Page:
Movies

Studios Should Respect Filmmakers’ Vision and Not Restrict Their Artistic Efforts

Garrett Hartman

Some have blamed Whedon for the failure of the original film. However, many of the fixes to the film's biggest issues come in the form of the two hours of additional footage. It seems unlikely that Warner Bros. would have approved sending out a four-hour film regardless of which director was behind it. The problem with Justice League was never Whedon or Snyder; the problem was with Warner Bros. itself. 

‘Lapsis’ Paints a Picture of a Realistic but Grim Future

Ulises Duenas

While director Noah Hutton does a great job of illustrating the world he’s created through small scenes that show you how disingenuous the cabling company is and how desperate people are to make some extra cash, the film is still lacking. On one hand, Hutton replicates the dialogue and actions of human beings quite well. On the other, he does it so well that it becomes dull. The whole movie feels like a pilot to the miniseries.

Wars Fought, Scores Settled in Oliver Stone’s ‘Chasing the Light’

Lee Polevoi

The child of a doomed marriage, Stone vividly describes the domestic turmoil of his early years in New York and Connecticut. The restless son of a stockbroker and a vivacious French woman, Stone attended Yale, but dropped out and enlisted in the Marines at the height of the conflict in Vietnam. His experiences there, together with a sobering return to the States, were channeled into the making of Platoon, which remains among his signal achievements.

A Day in the Life of a Film Critic

Tara Taghizadeh

There have been other changes as well, and I ultimately see most as neutral. It’s easy to say, “Films used to be better,” or, “They don’t make ’em like Gone With the Wind anymore.” But it’s important to remember that we tend to view film history with rose-colored glasses. We remember the gems and forget all the trash. Today, we have more content than ever before and — accordingly — more garbage. But we also see a number of really fantastic movies released every year. 

Buyers Jockey for Indie Films at Sundance

Piya Sinha-Roy and Lisa Richwine

Evolving movie-watching habits have brought new buyers in recent years, with Netflix and Amazon.com Inc leading the march of digital outlets to Sundance. The streaming services had started to outbid Weinstein Co for standout films. Filmmakers prospered as Amazon paid $12 million for “The Big Sick” and Netflix paid $12.5 million for “Mudbound” in 2017. This year, it was unclear whether those outlets will replace Weinstein as the pacesetters.

'The Greatest Showman' and the Problem of ‘Exploitainment’

Adam Gravano

The Greatest Showman takes the second perspective. These aren't just “freaks.” Yes, the draw is their perceived defects and differences, but what would they be without them? Why shouldn't they take pride in these and showcase them to the world? Is this even right? Is it being done in such a way as to appeal to the coarse and base in us? The question should remain unanswered, as there's plenty of exploitative media to go around for the able-bodied and sound of mind as well: every cable news confrontation, the entire reality television niche, and the revelations of #MeToo lay bare an industry to which Barnum would hardly be a stranger — perhaps even unreconstructed.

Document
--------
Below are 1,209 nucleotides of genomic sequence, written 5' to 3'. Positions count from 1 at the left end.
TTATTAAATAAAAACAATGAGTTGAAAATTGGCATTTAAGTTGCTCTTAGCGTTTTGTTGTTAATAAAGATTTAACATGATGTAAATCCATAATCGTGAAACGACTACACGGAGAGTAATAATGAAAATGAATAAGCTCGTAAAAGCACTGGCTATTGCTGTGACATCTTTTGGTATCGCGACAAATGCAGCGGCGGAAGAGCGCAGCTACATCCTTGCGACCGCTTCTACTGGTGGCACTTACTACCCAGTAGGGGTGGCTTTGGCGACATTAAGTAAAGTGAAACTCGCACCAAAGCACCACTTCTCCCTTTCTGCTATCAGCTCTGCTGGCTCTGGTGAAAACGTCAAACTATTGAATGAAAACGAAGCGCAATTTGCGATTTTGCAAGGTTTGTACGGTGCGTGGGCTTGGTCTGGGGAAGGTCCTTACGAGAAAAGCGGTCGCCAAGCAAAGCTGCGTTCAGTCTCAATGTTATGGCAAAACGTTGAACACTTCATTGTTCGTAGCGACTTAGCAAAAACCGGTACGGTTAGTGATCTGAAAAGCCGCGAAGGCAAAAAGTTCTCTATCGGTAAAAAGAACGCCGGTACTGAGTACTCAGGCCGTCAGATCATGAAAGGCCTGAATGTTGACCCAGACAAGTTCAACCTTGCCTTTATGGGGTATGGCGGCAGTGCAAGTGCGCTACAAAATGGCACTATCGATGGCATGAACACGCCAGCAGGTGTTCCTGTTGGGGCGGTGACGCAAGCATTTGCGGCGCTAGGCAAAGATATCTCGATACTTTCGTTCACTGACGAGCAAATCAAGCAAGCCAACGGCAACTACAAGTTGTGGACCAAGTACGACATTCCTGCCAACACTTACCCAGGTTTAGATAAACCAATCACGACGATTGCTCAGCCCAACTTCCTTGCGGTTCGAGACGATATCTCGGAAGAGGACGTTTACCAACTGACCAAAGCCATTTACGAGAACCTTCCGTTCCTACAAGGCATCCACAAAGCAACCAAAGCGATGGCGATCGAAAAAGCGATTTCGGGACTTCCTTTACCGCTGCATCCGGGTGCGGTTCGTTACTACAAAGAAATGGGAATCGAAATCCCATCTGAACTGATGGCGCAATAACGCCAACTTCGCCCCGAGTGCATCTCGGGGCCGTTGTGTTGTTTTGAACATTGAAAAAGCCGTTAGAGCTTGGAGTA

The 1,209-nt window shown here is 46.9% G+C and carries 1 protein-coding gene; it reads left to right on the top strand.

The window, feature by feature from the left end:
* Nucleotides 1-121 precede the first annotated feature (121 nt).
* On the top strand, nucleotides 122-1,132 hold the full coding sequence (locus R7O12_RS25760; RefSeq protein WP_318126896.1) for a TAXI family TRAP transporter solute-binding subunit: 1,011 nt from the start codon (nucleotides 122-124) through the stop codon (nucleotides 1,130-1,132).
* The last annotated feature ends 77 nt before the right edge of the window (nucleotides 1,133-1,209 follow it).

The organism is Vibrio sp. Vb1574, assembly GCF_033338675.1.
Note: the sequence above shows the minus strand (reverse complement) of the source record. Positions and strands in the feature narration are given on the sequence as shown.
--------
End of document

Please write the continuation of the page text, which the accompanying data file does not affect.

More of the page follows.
A Look Back at Walter Mitty

Adam Gravano

While Thurber is generally considered a humorist, he has a bountiful capacity to write fiction of a darker mien. Stories like “The Lady on 142” and “The Catbird Seat” prove there's an edge to Thurber's mind. Walter Mitty is easily described as a henpecked husband who drifts into reveries to escape his wife. At first, it's easy to mistake the daydreams for flashbacks, but, on closer examination, they fall apart. 

The Disappointment of Harper Lee’s ‘Go Set a Watchman’

Melinda Parks

The reception of this controversial second book, Go Set a Watchman, released in July of 2015, has met with equally mixed reviews. However varied their opinions of the story, critics seem to agree on one aspect of the work: one can’t read Watchman without comparing it to, or at least mentioning, To Kill a Mockingbird. For one, Mockingbird so strongly impacted society at the time of its release, winning Lee a Pulitzer Prize and the movie adaptation of her novel three Oscars, and it has remained a staple of high school curricula and American culture ever since.

The Role of Feminism in Action Movies

Megan Walsh

It is unequivocally a good thing that feminism is at the forefront of the public mind, and that media is being held accountable for failing female narratives. There has been a definite clamor for more female-led projects, particularly in regard to popular mainstream films, most especially action movies, considering they are currently dominating the market. With such a suffusion of films dealing in similar subject matters, it's hard not to notice that they've been telling the same stories for years, and those stories all revolve around white men.

Sex, Death and Artificial Intelligence Clash in ‘Ex Machina’

Lee Polevoi

In Ex Machina, a new film by Alex Garland, a 26-year-old programming whizkid named Caleb (Domhnall Gleeson) wins a company lottery. The prize? Spend a week at the remote and sleekly futuristic home of the company’s billionaire founder Nathan (Oscar Isaac), and conduct a test to determine if Nathan’s latest invention actually possesses the long-sought-after holy grail of science – artificial intelligence (AI). 

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